Facebook is under investigation in Europe for a leak that exposed the personal data of more than 530 million global users of its services. The Irish Data Protection Commission, the watchdog responsible for ensuring Facebook abides by European privacy laws, announced on Wednesday that it was opening an inquiry into whether the leak constituted a breach of the General Data Protection Regulation, or GDPR.
Personal information on hundreds of millions of Facebook users, including names, birth dates, email addresses and phone numbers, was discovered on a website for hackers back in January. The data set contains information on 533 million users from 106 countries, according to Business Insider, which first reported on its availability at the beginning of April.
Earlier this month, Facebook said the leak hadn't been caused by its services being hacked, but through the exploitation of a security hole that allowed data to be scraped from the platform. The vulnerability was fixed by Facebook in 2019, the company said.
The aim of the DPC's investigation will be to establish whether Facebook complied with its obligations as the "controller" of users' personal data, the regulator said in a statement. Among these obligations are Facebook's responsibility to inform the correct data protection authority and affected individual users of any data leaks in a timely manner.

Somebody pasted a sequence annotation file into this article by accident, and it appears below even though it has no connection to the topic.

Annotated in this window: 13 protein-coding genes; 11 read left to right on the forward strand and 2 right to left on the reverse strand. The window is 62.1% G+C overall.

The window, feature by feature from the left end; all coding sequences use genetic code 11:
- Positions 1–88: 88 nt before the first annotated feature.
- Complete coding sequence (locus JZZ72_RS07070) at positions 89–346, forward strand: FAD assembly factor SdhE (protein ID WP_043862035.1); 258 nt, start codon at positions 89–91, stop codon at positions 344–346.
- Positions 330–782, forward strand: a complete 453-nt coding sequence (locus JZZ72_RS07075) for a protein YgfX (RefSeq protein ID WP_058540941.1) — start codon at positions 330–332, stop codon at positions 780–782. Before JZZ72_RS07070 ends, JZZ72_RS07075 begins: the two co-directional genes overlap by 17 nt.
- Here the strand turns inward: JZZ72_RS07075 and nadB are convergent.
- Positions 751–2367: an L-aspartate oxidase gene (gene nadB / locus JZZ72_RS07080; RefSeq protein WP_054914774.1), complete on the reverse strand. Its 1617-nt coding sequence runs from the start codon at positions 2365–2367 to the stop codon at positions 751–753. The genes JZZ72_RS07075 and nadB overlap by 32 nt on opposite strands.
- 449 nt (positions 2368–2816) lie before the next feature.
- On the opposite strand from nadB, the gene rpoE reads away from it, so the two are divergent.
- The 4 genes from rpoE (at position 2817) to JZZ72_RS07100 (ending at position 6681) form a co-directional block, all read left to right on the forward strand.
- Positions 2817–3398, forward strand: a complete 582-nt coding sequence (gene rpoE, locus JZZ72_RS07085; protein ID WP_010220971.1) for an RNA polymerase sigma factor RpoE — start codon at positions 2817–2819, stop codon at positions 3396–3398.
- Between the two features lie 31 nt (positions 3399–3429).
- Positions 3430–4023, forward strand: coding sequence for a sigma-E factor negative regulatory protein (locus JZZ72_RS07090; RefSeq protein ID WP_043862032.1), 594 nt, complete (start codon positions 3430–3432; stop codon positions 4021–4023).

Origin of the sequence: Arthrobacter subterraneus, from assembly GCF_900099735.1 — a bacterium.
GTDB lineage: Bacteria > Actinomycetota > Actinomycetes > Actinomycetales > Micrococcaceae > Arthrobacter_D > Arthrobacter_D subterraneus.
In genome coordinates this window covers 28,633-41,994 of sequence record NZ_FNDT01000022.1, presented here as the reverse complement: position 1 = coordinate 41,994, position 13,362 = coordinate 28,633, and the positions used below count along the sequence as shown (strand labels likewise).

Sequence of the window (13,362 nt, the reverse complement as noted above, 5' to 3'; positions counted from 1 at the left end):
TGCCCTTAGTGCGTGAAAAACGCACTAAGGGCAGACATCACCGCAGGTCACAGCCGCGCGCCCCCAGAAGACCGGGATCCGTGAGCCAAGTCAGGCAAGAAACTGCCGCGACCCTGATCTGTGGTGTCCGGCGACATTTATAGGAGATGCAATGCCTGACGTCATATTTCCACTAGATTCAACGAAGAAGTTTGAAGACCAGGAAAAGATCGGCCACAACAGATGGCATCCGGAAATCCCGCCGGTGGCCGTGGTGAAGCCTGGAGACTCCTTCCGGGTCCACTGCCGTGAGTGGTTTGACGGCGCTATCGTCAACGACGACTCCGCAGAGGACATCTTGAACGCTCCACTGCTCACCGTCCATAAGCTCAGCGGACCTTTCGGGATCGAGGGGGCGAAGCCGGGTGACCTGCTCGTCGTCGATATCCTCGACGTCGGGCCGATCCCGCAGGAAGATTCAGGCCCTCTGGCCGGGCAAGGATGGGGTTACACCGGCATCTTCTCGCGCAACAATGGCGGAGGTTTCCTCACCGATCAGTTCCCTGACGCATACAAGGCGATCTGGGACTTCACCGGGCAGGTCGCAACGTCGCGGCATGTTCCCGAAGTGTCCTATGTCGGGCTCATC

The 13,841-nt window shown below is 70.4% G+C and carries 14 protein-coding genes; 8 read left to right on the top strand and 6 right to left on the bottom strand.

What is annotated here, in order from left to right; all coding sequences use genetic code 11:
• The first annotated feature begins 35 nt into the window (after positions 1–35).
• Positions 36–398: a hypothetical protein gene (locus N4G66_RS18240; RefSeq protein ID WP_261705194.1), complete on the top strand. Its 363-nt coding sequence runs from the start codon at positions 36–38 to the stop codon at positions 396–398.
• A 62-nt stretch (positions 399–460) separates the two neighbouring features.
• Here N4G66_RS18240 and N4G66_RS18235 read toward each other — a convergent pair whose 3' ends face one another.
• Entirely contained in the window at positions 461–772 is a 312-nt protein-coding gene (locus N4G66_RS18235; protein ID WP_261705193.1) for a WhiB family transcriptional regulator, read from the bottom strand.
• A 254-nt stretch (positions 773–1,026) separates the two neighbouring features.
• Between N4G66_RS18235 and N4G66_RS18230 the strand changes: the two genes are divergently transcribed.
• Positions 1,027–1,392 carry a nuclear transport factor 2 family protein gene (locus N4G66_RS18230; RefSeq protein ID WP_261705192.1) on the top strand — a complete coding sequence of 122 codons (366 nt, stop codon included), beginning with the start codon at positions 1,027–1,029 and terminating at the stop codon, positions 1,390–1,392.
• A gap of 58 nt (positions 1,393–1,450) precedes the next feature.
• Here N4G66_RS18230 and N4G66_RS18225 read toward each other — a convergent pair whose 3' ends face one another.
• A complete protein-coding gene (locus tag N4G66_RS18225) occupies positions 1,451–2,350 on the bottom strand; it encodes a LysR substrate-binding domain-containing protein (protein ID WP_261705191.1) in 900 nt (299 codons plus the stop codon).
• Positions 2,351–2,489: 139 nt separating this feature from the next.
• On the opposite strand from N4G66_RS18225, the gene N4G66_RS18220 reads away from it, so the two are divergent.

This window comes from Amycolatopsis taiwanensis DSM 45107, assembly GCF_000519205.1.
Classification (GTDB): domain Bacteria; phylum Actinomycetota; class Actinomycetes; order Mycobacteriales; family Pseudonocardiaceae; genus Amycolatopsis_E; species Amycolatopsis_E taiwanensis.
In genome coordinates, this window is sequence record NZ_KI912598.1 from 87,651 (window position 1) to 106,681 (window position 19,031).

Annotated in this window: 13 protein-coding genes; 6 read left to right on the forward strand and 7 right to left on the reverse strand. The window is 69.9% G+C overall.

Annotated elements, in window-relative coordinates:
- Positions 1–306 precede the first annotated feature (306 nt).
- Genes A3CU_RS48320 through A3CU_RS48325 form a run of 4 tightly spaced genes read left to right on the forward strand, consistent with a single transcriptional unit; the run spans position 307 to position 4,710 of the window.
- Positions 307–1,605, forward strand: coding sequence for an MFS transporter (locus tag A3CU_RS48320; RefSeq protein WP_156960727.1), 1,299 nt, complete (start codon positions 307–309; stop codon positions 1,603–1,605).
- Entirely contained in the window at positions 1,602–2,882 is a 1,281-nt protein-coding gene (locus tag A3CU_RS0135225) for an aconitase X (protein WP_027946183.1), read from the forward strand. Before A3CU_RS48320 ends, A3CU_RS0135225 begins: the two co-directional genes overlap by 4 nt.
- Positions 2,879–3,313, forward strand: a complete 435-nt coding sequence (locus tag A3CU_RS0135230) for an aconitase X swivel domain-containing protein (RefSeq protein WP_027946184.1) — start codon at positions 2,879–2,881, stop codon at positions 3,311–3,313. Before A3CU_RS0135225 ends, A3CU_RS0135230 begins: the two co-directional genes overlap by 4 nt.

"We are cooperating fully with the IDPC in its enquiry, which relates to features that make it easier for people to find and connect with friends on our services," said a spokeswoman for Facebook in an emailed statement. "These features are common to many apps and we look forward to explaining them and the protections we have put in place."
Facebook doesn't yet appear to have notified any users affected by the leak. If Facebook is found to be in breach of the GDPR, the company can be fined up to 4 percent of its global annual turnover.
To check whether a particular Facebook account was affected, users can search the breach-tracking website Have I Been Pwned?